A few weeks ago, I was able to interview then Clippers catcher Chris Gimenez. As of July 10th, Chris was called up by the Cleveland Indians as a backup catcher. I spent some time with Chris in the Clippers clubhouse and asked him about his time in both the major and minor leagues.
Last year you were with the Indians for 45 games before coming back to Columbus. How did your experience in the big leagues change your approach as a ballplayer when you came back to Triple-A?
CG: There were a lot of things I changed in my approach. Being up in the majors and performing in the way that I did, I learned a ton as cliché as it may sound. Becoming a bench player was probably the biggest adjustment I faced in the majors. I was so used to playing every day in the minors which makes you gain a sense of timing. It doesn’t matter if you’re facing 98 miles per hour that day or 87 miles per hour, you’re going to have that timing in the batter’s box if you play often. When you play every five to six days, you start to lose that sense of confidence in the batter’s box. You might start taking pitches you might normally don’t take or swing at a ball you might not normally swing at because you don’t have that sense of timing and confidence about hitting.
There wasn’t an adjustment to the pitchers as much. The pitching level is better in the big leagues; the pitchers there are the best of the best after all. However, it was my approach of going up to the plate, and sticking with my strengths that mattered. Understanding what I am good at along with getting a good pitch to hit and not miss it was the biggest part of facing big league pitching. Don’t get me wrong, the pitching in the big leagues is better, but it was never to the point that I felt I couldn’t get a hit off of pitchers like Zach Greinke, who was the AL Cy Young winner the year before.
Were there other changes you noticed in the majors?
CG: There is more of an emphasis on the little things in the majors such as moving runners over, or being able to control the barrel of a bat in a hit-and-run. In the majors, I got called to bunt a couple of times last year. It’s not that the little things aren’t stressed in the minor leagues, the little things are just emphasized in a “Hey, we NEED you do this” manner in the majors. You take the spot of a role player as a new call-up to the majors. In Columbus, I was hitting higher up in the order where you didn’t bunt as much. It’s not that I can’t bunt, in fact I feel that I am a really good bunter. But in the big leagues, most of the recent call ups are in the 7-8-9 hole where you bunt more often. You are pretty much taking one for the team when you come up to the big leagues.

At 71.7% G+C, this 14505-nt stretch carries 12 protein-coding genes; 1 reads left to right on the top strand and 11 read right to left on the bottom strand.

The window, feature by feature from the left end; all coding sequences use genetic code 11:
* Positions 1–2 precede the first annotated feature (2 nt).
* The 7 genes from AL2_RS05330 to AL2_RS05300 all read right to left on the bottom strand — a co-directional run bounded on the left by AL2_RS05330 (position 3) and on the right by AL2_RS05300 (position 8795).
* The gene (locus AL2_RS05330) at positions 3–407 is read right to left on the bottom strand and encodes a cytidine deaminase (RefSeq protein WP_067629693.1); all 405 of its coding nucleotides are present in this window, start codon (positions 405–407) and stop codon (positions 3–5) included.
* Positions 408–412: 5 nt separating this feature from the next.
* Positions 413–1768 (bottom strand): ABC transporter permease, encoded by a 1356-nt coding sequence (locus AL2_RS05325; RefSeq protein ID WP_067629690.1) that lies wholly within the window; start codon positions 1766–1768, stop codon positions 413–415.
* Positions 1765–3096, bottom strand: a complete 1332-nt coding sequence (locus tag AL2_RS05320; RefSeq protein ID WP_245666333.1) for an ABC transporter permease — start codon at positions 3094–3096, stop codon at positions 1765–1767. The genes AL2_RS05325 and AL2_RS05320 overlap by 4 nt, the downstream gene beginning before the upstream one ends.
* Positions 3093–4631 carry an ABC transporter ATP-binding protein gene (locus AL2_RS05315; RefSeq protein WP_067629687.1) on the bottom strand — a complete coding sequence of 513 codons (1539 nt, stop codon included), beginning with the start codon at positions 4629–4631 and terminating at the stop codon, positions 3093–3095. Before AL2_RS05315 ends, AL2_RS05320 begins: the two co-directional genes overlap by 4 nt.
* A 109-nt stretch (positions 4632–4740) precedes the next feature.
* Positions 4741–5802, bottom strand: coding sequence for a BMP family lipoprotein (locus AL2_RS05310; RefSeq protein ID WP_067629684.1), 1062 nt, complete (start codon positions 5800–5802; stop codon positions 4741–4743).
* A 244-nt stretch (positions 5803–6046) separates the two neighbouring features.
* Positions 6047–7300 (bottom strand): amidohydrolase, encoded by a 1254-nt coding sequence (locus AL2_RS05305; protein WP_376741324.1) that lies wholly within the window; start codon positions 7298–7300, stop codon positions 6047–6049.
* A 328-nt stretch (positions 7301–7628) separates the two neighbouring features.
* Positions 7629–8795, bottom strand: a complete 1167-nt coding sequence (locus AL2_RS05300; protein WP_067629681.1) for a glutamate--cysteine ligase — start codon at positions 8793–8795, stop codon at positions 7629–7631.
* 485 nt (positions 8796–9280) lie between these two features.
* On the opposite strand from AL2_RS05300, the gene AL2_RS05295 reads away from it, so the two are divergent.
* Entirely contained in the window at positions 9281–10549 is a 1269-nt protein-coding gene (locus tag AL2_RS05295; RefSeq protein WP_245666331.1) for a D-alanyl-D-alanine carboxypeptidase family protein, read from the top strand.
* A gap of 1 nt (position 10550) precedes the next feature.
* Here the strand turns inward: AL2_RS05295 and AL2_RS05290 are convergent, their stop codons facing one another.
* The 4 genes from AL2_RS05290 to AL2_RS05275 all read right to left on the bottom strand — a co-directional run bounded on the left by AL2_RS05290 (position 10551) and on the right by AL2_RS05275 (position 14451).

You were in the minor leagues for about 5 years, you then got called up by the Indians in 2009. How did you keep yourself focused to improve while so much was changing around you?
CG: The average guy in the minors stays there for four years and then is done. There are a couple of guys who are called “AAA-lifers.” Hopefully as a player, you don’t get grouped in that category as a player.
For me it was my dream to make it to the majors. You just got to have that passion and drive to know you could belong there in the majors. Improving and maintaining focus requires believing in yourself. You have to know “you can do it,” and go up to the plate with a plan and sticking to it. It’s a long season. Things will eventually work itself out if you just keep believing “I’m going to attack this ball and my approach is the right way.” When you keep repeating your approach, something is bound to happen, someone will notice your efforts, and things will eventually workout in your favor. Then you start gaining confidence and the belief you can play at the next level or in the big leagues.
What was it like being in the majors?
CG: If you haven’t gone there, it is hard to see what it is like. You hear stories from everyone who has gone to the majors and they tell you how great it really is. In every category, there is nothing that is not better up in the majors. We have a great clubhouse here in Columbus and there is a lot of fun stuff to do, but being on the buses for eight to twelve hours in the minors, it’s a physical and emotional toll. There is a toll in the majors as well, but it is all worth it. In the majors, there are neat places and cities you get to play in and nice hotels you stay at. You get to fly everywhere, which makes cross country travel a lot nicer. The best of the best play there and they get treated well for that reason. That’s why guys like Alex Rodriguez get paid the millions per year because they go out there on the biggest stage and perform consistently year in year and year out.